Most Cancer Patients Involve Family in Treatment Decisions
FRIDAY, March 6, 2015 (HealthDay News) — Most lung and colorectal cancer patients involve family members in treatment decisions, with substantial variation by race/ethnicity and language, according to a study published online Feb. 23 in Cancer.
Confidence Gap Between Male and Female Med Students
FRIDAY, March 6, 2015 (HealthDay News) — Female medical students perform at the same or higher level as men, but they lack confidence compared with men, according to a letter published in the March 3 issue of the Annals of Internal Medicine.
National Hospital Rating Systems Rarely in Agreement
FRIDAY, March 6, 2015 (HealthDay News) — National hospital rating systems are rarely in agreement, according to a study published in the March issue of Health Affairs.
FDA Launches First App to Identify Drug Shortages
THURSDAY, March 5, 2015 (HealthDay News) — A mobile phone application (app) has been released to identify current drug shortages, resolved shortages, or discontinuations of drug products, according to a press release published by the U.S. Food and Drug Administration.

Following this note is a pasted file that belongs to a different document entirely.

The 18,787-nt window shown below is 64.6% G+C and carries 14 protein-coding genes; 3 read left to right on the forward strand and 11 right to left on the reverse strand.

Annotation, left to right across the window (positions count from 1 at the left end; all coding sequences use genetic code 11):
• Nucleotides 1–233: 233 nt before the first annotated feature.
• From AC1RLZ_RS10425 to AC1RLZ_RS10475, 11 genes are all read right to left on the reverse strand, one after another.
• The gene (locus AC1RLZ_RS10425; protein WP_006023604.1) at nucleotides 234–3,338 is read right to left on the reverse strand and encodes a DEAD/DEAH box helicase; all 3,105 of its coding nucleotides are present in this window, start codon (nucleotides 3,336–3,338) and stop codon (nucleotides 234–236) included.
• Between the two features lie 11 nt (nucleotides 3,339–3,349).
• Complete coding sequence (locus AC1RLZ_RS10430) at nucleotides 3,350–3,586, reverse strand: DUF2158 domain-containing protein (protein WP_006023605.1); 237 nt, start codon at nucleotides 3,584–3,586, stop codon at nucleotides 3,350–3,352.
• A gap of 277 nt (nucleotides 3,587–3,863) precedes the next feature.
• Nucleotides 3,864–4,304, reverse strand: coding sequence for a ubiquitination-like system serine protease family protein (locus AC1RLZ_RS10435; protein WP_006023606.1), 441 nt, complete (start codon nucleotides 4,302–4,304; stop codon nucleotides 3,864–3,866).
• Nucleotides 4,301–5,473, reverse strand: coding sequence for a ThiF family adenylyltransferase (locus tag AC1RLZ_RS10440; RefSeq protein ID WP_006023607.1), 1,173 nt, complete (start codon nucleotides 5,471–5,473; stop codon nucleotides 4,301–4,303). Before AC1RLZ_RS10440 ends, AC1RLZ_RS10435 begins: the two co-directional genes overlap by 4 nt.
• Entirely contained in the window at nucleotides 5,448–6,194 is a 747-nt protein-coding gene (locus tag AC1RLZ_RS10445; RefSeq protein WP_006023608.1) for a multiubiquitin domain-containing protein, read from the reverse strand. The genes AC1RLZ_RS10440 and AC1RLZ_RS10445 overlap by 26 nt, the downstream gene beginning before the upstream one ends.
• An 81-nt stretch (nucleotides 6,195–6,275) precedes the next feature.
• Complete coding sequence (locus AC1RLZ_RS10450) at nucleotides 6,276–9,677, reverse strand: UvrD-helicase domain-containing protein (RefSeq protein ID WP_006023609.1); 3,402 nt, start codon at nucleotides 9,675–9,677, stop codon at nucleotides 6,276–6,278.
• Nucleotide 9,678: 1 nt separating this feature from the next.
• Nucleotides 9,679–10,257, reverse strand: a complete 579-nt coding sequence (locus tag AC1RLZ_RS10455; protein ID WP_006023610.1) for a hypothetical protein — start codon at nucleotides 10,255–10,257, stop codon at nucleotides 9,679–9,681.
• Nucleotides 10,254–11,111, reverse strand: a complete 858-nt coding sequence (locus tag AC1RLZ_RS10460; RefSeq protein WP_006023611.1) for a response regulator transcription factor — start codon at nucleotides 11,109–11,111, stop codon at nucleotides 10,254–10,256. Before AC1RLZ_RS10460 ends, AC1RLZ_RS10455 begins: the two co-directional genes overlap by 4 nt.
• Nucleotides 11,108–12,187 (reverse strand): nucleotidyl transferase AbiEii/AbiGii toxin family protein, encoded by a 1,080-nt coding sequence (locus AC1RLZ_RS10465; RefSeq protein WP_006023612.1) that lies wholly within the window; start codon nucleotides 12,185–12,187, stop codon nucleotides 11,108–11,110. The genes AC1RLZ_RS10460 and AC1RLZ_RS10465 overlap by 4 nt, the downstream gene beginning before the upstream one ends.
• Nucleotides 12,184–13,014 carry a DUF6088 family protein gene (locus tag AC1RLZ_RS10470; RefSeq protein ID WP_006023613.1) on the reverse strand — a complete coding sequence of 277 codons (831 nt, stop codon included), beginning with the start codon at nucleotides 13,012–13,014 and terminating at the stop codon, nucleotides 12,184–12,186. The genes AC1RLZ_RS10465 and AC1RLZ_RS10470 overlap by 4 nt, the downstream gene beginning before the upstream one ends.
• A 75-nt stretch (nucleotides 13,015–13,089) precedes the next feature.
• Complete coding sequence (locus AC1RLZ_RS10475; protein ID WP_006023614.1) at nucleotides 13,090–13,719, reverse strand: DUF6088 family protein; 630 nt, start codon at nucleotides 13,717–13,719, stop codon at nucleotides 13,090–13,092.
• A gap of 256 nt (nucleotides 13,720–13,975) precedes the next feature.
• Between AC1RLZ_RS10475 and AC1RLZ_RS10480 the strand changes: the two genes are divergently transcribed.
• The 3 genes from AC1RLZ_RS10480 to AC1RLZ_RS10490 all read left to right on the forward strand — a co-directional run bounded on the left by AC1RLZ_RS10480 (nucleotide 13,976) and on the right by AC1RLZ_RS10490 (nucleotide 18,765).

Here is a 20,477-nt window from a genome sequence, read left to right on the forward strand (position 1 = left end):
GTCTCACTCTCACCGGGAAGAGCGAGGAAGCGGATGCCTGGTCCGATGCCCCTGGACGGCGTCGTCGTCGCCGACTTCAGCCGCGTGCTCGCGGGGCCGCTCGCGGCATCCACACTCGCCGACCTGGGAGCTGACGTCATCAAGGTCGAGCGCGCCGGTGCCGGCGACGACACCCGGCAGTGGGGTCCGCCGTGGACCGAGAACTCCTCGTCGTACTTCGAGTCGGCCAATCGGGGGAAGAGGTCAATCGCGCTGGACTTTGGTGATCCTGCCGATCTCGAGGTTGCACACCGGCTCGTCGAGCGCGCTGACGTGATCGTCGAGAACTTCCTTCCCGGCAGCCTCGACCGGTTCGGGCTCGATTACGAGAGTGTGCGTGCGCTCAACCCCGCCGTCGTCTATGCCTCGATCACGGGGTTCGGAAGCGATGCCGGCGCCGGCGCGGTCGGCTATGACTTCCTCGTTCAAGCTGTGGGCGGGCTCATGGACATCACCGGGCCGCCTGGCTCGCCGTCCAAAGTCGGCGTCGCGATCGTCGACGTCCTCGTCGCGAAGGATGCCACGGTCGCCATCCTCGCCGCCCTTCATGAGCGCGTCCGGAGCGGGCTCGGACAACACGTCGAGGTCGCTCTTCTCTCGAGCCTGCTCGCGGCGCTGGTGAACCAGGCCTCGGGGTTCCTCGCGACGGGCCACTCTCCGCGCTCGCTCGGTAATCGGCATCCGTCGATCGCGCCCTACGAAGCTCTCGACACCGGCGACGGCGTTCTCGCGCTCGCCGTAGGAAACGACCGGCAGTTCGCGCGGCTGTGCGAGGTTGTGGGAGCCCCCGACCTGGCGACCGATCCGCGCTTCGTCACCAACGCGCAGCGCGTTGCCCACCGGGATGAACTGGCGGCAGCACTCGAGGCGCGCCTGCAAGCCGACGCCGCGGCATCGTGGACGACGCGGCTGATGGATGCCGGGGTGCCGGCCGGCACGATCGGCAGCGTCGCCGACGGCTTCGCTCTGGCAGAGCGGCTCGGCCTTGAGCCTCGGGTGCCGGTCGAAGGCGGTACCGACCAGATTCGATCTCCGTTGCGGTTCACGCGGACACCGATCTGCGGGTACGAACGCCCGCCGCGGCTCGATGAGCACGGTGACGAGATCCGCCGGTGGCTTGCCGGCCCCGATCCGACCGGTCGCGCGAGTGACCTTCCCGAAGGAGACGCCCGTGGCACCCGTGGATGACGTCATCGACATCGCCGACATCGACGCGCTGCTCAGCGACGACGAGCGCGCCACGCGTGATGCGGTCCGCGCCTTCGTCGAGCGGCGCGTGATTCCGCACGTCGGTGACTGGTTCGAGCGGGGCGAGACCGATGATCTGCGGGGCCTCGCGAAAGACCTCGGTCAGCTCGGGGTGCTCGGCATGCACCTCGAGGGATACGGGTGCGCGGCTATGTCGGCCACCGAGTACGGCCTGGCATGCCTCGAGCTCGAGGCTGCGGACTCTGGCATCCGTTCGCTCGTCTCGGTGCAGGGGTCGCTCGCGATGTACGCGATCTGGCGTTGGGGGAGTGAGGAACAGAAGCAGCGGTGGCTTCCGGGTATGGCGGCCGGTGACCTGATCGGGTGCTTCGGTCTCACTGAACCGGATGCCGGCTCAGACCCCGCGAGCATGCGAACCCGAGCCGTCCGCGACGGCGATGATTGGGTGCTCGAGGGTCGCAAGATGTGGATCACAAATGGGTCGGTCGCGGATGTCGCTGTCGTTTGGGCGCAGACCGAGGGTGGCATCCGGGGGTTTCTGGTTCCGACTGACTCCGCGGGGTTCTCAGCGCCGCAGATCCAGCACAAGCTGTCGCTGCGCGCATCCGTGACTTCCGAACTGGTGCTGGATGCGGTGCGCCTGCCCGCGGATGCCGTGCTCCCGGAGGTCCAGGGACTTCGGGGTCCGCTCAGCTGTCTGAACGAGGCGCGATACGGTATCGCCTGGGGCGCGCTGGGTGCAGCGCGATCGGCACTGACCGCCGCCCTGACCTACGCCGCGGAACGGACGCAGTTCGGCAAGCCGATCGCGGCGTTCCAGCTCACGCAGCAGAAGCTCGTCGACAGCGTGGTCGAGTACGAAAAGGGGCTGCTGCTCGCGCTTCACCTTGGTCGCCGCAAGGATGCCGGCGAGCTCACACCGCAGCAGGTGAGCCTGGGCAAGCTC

Correlated Spectroscopy IDs Changes in BRCA1/2 Carriers
WEDNESDAY, March 4, 2015 (HealthDay News) — Use of localized correlated spectroscopy (COSY) shows significant changes in women with BRCA1 and BRCA2 mutations, according to a study published online March 3 in Radiology.
Rush University Adds Patient Scores to Doctor Profiles
WEDNESDAY, March 4, 2015 (HealthDay News) — Rush University Medical Center’s website has started adding the results of patient surveys to individual physician profiles, according to a report published by the medical center.
Study Challenges Management of Benign Thyroid Nodules
TUESDAY, March 3, 2015 (HealthDay News) — Benign thyroid nodules are common, and research suggests they don’t need to be monitored as closely as current guidelines recommend. The findings were published in the March 3 issue of the Journal of the American Medical Association.
Cerebral Blood Flow Could Assist Concussion Prognosis
TUESDAY, March 3, 2015 (HealthDay News) — A new study of college football players suggests that cerebral blood flow (CBF) can function as an objective signal for the initial evaluation of a concussion, as well as measuring progress and recovery. The findings were reported online March 2 in JAMA Neurology.
Hospital Design Has Little Effect on Patient Satisfaction
MONDAY, March 2, 2015 (HealthDay News) — Hospital design has little effect on patient satisfaction, according to a study published online Feb. 5 in the Journal of Hospital Medicine.